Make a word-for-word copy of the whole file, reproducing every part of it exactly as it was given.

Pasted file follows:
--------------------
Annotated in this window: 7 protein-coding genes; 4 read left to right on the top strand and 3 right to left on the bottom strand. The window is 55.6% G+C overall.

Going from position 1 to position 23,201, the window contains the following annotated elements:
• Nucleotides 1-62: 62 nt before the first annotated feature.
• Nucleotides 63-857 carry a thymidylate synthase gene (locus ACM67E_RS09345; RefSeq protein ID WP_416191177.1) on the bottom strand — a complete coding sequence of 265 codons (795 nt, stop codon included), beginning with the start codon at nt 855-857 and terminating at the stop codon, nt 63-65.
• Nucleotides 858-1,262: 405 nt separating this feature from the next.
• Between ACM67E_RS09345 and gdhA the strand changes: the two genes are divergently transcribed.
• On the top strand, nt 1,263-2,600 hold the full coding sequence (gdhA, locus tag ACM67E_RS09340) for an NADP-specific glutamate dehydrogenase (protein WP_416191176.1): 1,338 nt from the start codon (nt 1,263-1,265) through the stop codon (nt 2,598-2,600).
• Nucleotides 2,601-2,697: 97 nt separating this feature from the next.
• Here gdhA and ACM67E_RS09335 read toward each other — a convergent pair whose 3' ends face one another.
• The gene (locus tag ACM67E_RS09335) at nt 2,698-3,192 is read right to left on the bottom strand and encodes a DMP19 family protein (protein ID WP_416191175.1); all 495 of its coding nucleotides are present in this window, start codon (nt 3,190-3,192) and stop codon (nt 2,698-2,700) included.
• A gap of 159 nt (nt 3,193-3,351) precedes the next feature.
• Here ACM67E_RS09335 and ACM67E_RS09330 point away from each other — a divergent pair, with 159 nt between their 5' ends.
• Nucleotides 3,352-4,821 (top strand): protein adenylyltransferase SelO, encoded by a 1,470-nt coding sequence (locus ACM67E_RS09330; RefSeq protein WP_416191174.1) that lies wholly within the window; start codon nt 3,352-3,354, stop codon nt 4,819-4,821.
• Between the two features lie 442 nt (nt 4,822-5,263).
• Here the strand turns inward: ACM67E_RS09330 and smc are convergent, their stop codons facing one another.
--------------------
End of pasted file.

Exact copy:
Annotated in this window: 7 protein-coding genes; 4 read left to right on the top strand and 3 right to left on the bottom strand. The window is 55.6% G+C overall.

Going from position 1 to position 23,201, the window contains the following annotated elements:
• Nucleotides 1-62: 62 nt before the first annotated feature.
• Nucleotides 63-857 carry a thymidylate synthase gene (locus ACM67E_RS09345; RefSeq protein ID WP_416191177.1) on the bottom strand — a complete coding sequence of 265 codons (795 nt, stop codon included), beginning with the start codon at nt 855-857 and terminating at the stop codon, nt 63-65.
• Nucleotides 858-1,262: 405 nt separating this feature from the next.
• Between ACM67E_RS09345 and gdhA the strand changes: the two genes are divergently transcribed.
• On the top strand, nt 1,263-2,600 hold the full coding sequence (gdhA, locus tag ACM67E_RS09340) for an NADP-specific glutamate dehydrogenase (protein WP_416191176.1): 1,338 nt from the start codon (nt 1,263-1,265) through the stop codon (nt 2,598-2,600).
• Nucleotides 2,601-2,697: 97 nt separating this feature from the next.
• Here gdhA and ACM67E_RS09335 read toward each other — a convergent pair whose 3' ends face one another.
• The gene (locus tag ACM67E_RS09335) at nt 2,698-3,192 is read right to left on the bottom strand and encodes a DMP19 family protein (protein ID WP_416191175.1); all 495 of its coding nucleotides are present in this window, start codon (nt 3,190-3,192) and stop codon (nt 2,698-2,700) included.
• A gap of 159 nt (nt 3,193-3,351) precedes the next feature.
• Here ACM67E_RS09335 and ACM67E_RS09330 point away from each other — a divergent pair, with 159 nt between their 5' ends.
• Nucleotides 3,352-4,821 (top strand): protein adenylyltransferase SelO, encoded by a 1,470-nt coding sequence (locus ACM67E_RS09330; RefSeq protein WP_416191174.1) that lies wholly within the window; start codon nt 3,352-3,354, stop codon nt 4,819-4,821.
• Between the two features lie 442 nt (nt 4,822-5,263).
• Here the strand turns inward: ACM67E_RS09330 and smc are convergent, their stop codons facing one another.